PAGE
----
Timothy D. Walker (in an excerpt from his new book shared at Mind/Shift KQED, in which he describes what he learned teaching in Finland, after having taught in the US): "Once I incorporated these short recesses into our timetable, I no longer saw feet-dragging, zombie-like kids in my classroom. Throughout the school year, my Finnish students would, without fail, enter the classroom with a bounce in their steps after a fifteen-minute break. And most important, they were more focused during lessons.
At first I was convinced that I had made a groundbreaking discovery: frequent breaks kept students fresh throughout the day. But then I remembered that Finns have known this for years—they’ve been providing breaks to their students since the 1960s...
Initially, I thought that the true value of Finnish-style breaks is related to free play, but I no longer hold this view. I’ve concluded that the primary benefit of Finnish breaks is in the way it keeps kids focused by refreshing their brains. Daniel Levitin, professor of psychology, behavioral neuroscience, and music at McGill University, believes that giving the brain time to rest, through regular breaks, leads to greater productivity and creativity."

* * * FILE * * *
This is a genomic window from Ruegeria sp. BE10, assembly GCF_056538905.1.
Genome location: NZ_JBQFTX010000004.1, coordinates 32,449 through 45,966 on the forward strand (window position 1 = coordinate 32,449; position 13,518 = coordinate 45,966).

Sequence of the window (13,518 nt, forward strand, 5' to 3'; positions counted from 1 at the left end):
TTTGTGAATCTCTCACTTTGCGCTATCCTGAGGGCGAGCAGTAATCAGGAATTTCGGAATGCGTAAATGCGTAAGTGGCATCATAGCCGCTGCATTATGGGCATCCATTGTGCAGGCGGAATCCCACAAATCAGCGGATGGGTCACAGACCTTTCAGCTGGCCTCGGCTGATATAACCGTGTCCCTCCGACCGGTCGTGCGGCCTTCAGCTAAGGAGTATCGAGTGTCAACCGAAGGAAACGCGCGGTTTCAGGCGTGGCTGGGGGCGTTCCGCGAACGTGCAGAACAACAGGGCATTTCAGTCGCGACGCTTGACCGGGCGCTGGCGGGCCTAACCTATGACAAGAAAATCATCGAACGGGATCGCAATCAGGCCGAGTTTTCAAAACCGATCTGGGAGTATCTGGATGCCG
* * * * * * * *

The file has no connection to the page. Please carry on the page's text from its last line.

Me: I am happy to report that my daughter does have three recesses per day (except for the short day of the week). It's not quite breaks every hour like they do in Finland, but it's not too far off. If I ever hear the school talking about reducing recess (which I have not), I will have my ammunition ready...
Kindergartners get little time to . Why does it matter? Christopher Brown via